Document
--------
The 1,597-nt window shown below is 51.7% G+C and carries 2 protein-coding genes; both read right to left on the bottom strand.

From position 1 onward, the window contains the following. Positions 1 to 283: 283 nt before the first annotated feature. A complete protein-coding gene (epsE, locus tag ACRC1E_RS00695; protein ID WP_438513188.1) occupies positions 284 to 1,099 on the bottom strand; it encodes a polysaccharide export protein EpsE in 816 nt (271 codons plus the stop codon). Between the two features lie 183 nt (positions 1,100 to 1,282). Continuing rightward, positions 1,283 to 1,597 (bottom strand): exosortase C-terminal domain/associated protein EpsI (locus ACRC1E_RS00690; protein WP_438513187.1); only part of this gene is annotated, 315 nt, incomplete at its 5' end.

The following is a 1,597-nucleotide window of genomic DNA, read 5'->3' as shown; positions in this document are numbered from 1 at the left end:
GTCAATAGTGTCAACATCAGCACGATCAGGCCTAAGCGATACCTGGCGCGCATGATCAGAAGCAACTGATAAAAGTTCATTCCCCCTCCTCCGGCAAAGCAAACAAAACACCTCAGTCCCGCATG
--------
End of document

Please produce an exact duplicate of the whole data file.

The 1,597-nt window shown below is 51.7% G+C and carries 2 protein-coding genes; both read right to left on the bottom strand.

From position 1 onward, the window contains the following. Positions 1 to 283: 283 nt before the first annotated feature. A complete protein-coding gene (epsE, locus tag ACRC1E_RS00695; protein ID WP_438513188.1) occupies positions 284 to 1,099 on the bottom strand; it encodes a polysaccharide export protein EpsE in 816 nt (271 codons plus the stop codon). Between the two features lie 183 nt (positions 1,100 to 1,282). Continuing rightward, positions 1,283 to 1,597 (bottom strand): exosortase C-terminal domain/associated protein EpsI (locus ACRC1E_RS00690; protein WP_438513187.1); only part of this gene is annotated, 315 nt, incomplete at its 5' end.

The following is a 1,597-nucleotide window of genomic DNA, read 5'->3' as shown; positions in this document are numbered from 1 at the left end:
GTCAATAGTGTCAACATCAGCACGATCAGGCCTAAGCGATACCTGGCGCGCATGATCAGAAGCAACTGATAAAAGTTCATTCCCCCTCCTCCGGCAAAGCAAACAAAACACCTCAGTCCCGCATG